Session Type: Poster Session (Sunday)
Session Time: 9:00AM-11:00AM
Background/Purpose: Current literature evaluating the effect of high Body Mass Index (BMI) on the disease activity of patients with rheumatoid arthritis (RA) is mixed as some studies have shown a positive, linear relationship between BMI and disease activity while others have demonstrated an inverse correlation. Through this study we have expanded upon the relationship between BMI and disease activity in RA. We have further expanded on whether BMI has an effect on the disease activity depending on the gender being studied. Finally, we have studied whether there is a correlation between high BMI values and rising C- reactive protein (CRP) levels.
Methods: This observational study was conducted at the outpatient clinical department of Buffalo Rheumatology and Medicine. The study was ethically approved by Catholic Health Institutional Review Board. The minimum sample size (n=358) was calculated via the World Health Organization sample size calculator. A total number of 451 patients’ clinical data was selected on the basis of inclusion/exclusion criteria. The patients were divided into different BMI categories based on the guidelines of National Obesity Education Initiative of the National Heart, Lung, and Blood Institute. The following clinical parameters were studied: BMI, serum CRP level, and severity of disease activity assessed through Routine Assessment of Patient Index Data questionnaire (RAPID3). All data was entered and analyzed through SPSS 16.0.
Results: Our study sample included 98 males and 353 females (22% and 78% respectively). The baseline data of the recruited patients is shown in table 1. Collective data for both the genders showed significantly increased disease activity in RA patients with high BMI values (p=0.04); the highest disease activity was observed in a subgroup of severely obese patients (mean RAPID3 score 13.0 + 7.3 SD) (image 1). When the data sets were categorized according to the two genders, it was noted that the aforementioned results remain significant for the females only (p=0.02 for females and p=0.57 for males). At all BMI values, mean RAPID3 scoring remained significantly higher for females as opposed to their male counterparts (p=0.006) (image 2). Among all three components of the RAPID3 questionnaire, the pain was recorded at the higher side of the scale as stated by the patients. Mean serum CRP levels increased linearly with increasing BMI (p< 0.001); however for the underweight patient population, mean CRP levels were the highest as compared to normal weight, overweight, moderately obese, and severely obese patients (image 1)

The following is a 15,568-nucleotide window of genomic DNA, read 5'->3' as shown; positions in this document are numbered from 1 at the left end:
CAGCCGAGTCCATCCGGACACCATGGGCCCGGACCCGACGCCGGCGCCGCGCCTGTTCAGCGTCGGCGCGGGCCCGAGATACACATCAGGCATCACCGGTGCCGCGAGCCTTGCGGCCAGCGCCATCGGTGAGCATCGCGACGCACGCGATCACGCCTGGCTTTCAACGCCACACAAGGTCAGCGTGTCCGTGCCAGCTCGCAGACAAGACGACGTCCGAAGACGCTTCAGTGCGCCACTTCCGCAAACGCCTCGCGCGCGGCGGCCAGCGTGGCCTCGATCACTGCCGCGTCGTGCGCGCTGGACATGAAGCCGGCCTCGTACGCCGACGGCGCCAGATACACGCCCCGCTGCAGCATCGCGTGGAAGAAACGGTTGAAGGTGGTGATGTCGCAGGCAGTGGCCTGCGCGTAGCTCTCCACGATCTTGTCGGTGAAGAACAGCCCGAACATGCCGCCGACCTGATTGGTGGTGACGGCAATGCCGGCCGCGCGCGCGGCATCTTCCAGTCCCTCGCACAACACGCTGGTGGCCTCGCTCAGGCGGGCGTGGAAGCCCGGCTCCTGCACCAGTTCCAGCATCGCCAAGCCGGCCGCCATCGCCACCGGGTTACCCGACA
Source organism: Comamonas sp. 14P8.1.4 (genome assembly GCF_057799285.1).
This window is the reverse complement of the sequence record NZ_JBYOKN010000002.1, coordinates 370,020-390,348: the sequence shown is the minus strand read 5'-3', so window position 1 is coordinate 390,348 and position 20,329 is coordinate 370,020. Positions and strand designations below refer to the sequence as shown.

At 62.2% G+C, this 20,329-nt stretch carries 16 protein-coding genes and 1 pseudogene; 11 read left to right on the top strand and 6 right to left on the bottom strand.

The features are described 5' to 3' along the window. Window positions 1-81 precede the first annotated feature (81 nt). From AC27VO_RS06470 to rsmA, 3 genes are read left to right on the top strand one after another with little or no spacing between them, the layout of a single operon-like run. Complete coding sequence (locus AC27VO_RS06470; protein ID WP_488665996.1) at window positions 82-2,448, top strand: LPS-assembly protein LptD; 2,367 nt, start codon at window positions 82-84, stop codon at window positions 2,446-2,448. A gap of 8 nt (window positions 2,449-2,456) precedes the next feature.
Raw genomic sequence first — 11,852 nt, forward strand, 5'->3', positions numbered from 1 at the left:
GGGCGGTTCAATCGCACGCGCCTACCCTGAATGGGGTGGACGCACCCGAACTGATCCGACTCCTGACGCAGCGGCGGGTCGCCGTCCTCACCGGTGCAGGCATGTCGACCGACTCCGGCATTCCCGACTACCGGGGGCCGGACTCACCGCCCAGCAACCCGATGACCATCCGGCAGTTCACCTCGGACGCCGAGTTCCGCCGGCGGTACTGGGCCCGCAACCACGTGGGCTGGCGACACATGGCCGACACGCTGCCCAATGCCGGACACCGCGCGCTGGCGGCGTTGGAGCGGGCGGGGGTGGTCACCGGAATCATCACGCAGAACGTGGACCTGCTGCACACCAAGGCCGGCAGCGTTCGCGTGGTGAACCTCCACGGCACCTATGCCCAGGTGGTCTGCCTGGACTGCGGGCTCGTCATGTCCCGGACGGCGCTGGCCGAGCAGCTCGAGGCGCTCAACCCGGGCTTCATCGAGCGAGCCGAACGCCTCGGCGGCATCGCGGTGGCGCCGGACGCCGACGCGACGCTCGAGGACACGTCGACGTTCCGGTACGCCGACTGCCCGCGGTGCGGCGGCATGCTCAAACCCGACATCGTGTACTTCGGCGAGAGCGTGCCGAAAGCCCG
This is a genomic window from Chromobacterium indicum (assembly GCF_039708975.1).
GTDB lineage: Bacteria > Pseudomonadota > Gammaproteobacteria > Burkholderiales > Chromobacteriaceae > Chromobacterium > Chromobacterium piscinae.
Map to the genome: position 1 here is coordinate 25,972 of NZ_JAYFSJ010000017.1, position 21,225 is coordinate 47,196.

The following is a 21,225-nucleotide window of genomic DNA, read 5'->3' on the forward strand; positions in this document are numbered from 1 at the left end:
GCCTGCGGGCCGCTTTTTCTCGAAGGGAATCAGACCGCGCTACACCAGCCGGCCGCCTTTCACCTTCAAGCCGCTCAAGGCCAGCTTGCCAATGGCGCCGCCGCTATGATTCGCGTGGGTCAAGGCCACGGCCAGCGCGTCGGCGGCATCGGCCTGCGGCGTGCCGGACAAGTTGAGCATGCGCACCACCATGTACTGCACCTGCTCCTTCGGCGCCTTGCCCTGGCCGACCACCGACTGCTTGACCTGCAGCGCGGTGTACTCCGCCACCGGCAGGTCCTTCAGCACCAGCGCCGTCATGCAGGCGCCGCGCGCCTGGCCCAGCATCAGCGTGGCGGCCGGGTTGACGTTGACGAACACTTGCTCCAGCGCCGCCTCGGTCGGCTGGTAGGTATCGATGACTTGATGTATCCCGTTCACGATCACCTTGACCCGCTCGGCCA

Conclusion: We conclude that the association between the BMI and the severity of disease remains elusive. High BMI values increases the risk for a pro-inflammatory state of the body due to higher serum CRP levels. Estimating the clinically significant benefit of this theory would require a large scale clinical trial that would highlight the role of losing weight in improving the patients’ quality of life, pain control, and mortality.
To cite this abstract in AMA style:Iqbal S, Burns L, Grisanti J, Zhi C. Effect of Body Mass Index on the Disease Activity of Patients with Rheumatoid Arthritis in a Gender Specific Manner and Association of Respective Serum C – Reactive Protein Levels with the Body’s Inflammatory Status [abstract]. Arthritis Rheumatol. 2019; 71 (suppl 10). https://acrabstracts.org/abstract/effect-of-body-mass-index-on-the-disease-activity-of-patients-with-rheumatoid-arthritis-in-a-gender-specific-manner-and-association-of-respective-serum-c-reactive-protein-levels-with-the-body/. Accessed .
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ACR Meeting Abstracts - https://acrabstracts.org/abstract/effect-of-body-mass-index-on-the-disease-activity-of-patients-with-rheumatoid-arthritis-in-a-gender-specific-manner-and-association-of-respective-serum-c-reactive-protein-levels-with-the-body/